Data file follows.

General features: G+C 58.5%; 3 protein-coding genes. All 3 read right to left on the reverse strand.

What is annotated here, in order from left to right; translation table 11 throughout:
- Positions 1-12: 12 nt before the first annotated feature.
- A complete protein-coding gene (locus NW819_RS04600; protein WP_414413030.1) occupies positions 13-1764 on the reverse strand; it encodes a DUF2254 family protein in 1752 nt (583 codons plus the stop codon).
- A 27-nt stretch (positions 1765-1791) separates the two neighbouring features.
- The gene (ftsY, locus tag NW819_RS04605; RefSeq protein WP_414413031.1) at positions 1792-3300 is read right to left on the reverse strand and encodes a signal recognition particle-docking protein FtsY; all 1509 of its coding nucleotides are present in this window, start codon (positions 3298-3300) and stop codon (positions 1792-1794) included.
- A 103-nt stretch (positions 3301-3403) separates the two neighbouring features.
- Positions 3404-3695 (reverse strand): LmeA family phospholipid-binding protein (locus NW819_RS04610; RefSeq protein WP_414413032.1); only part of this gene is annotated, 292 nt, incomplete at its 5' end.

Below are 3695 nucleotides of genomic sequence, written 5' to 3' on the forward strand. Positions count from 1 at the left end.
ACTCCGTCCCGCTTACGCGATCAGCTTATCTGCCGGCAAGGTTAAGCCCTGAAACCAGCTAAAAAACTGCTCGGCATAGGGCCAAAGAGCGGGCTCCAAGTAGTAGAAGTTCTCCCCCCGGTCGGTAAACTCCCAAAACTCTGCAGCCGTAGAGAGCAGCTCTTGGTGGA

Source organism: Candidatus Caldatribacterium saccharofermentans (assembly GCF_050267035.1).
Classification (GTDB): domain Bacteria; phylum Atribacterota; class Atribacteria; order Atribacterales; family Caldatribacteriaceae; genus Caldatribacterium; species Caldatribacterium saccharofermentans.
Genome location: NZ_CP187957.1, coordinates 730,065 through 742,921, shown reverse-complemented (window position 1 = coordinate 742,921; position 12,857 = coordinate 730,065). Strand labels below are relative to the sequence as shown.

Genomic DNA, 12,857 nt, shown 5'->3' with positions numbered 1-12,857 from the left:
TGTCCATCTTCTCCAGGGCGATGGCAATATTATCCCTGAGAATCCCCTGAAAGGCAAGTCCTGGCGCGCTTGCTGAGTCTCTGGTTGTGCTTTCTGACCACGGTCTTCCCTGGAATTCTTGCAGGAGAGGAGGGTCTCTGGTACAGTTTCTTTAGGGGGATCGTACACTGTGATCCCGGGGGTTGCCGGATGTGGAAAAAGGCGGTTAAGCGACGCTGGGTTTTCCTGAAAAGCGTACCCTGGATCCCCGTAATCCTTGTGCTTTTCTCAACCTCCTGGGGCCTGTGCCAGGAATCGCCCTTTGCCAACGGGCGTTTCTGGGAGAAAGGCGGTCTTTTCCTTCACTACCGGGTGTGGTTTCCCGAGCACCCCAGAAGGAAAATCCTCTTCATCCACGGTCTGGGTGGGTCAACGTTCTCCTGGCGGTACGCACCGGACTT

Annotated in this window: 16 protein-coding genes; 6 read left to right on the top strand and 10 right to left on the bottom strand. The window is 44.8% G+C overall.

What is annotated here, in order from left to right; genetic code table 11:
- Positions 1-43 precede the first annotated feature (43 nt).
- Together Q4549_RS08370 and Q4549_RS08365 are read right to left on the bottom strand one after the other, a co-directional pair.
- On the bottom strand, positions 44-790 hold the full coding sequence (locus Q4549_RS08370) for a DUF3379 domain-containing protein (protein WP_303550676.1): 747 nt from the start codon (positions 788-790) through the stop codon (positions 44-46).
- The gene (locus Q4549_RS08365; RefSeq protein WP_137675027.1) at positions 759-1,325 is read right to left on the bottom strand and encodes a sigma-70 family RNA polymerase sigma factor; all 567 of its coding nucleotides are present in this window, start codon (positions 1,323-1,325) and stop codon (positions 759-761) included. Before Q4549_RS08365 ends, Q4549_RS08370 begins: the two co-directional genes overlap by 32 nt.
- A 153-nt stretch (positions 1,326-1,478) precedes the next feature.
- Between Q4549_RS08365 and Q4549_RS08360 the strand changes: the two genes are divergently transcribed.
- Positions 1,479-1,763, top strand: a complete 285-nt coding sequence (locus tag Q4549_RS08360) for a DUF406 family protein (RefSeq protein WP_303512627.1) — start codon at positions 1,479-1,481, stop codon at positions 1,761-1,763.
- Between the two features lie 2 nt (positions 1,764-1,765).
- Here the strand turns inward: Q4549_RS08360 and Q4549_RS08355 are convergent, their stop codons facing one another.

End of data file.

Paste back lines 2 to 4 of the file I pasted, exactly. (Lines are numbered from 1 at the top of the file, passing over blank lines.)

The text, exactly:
What is annotated here, in order from left to right; translation table 11 throughout:
- Positions 1-12: 12 nt before the first annotated feature.
- A complete protein-coding gene (locus NW819_RS04600; protein WP_414413030.1) occupies positions 13-1764 on the reverse strand; it encodes a DUF2254 family protein in 1752 nt (583 codons plus the stop codon).